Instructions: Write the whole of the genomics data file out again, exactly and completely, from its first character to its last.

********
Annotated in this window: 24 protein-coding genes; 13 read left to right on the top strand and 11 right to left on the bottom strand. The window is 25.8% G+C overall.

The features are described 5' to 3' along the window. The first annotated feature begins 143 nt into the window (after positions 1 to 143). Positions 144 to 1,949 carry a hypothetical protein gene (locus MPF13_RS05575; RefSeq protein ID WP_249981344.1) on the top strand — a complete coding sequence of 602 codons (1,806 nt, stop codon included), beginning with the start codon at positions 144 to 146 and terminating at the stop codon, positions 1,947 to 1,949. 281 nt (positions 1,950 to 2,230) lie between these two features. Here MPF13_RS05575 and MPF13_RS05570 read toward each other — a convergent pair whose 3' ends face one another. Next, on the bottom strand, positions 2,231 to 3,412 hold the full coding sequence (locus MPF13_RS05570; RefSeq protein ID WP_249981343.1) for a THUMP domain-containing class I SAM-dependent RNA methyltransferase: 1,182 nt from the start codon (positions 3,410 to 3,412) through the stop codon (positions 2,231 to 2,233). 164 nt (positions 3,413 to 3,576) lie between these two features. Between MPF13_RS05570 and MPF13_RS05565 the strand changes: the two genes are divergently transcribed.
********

Annotated in this window: 24 protein-coding genes; 13 read left to right on the top strand and 11 right to left on the bottom strand. The window is 25.8% G+C overall.

The features are described 5' to 3' along the window. The first annotated feature begins 143 nt into the window (after positions 1 to 143). Positions 144 to 1,949 carry a hypothetical protein gene (locus MPF13_RS05575; RefSeq protein ID WP_249981344.1) on the top strand — a complete coding sequence of 602 codons (1,806 nt, stop codon included), beginning with the start codon at positions 144 to 146 and terminating at the stop codon, positions 1,947 to 1,949. 281 nt (positions 1,950 to 2,230) lie between these two features. Here MPF13_RS05575 and MPF13_RS05570 read toward each other — a convergent pair whose 3' ends face one another. Next, on the bottom strand, positions 2,231 to 3,412 hold the full coding sequence (locus MPF13_RS05570; RefSeq protein ID WP_249981343.1) for a THUMP domain-containing class I SAM-dependent RNA methyltransferase: 1,182 nt from the start codon (positions 3,410 to 3,412) through the stop codon (positions 2,231 to 2,233). 164 nt (positions 3,413 to 3,576) lie between these two features. Between MPF13_RS05570 and MPF13_RS05565 the strand changes: the two genes are divergently transcribed.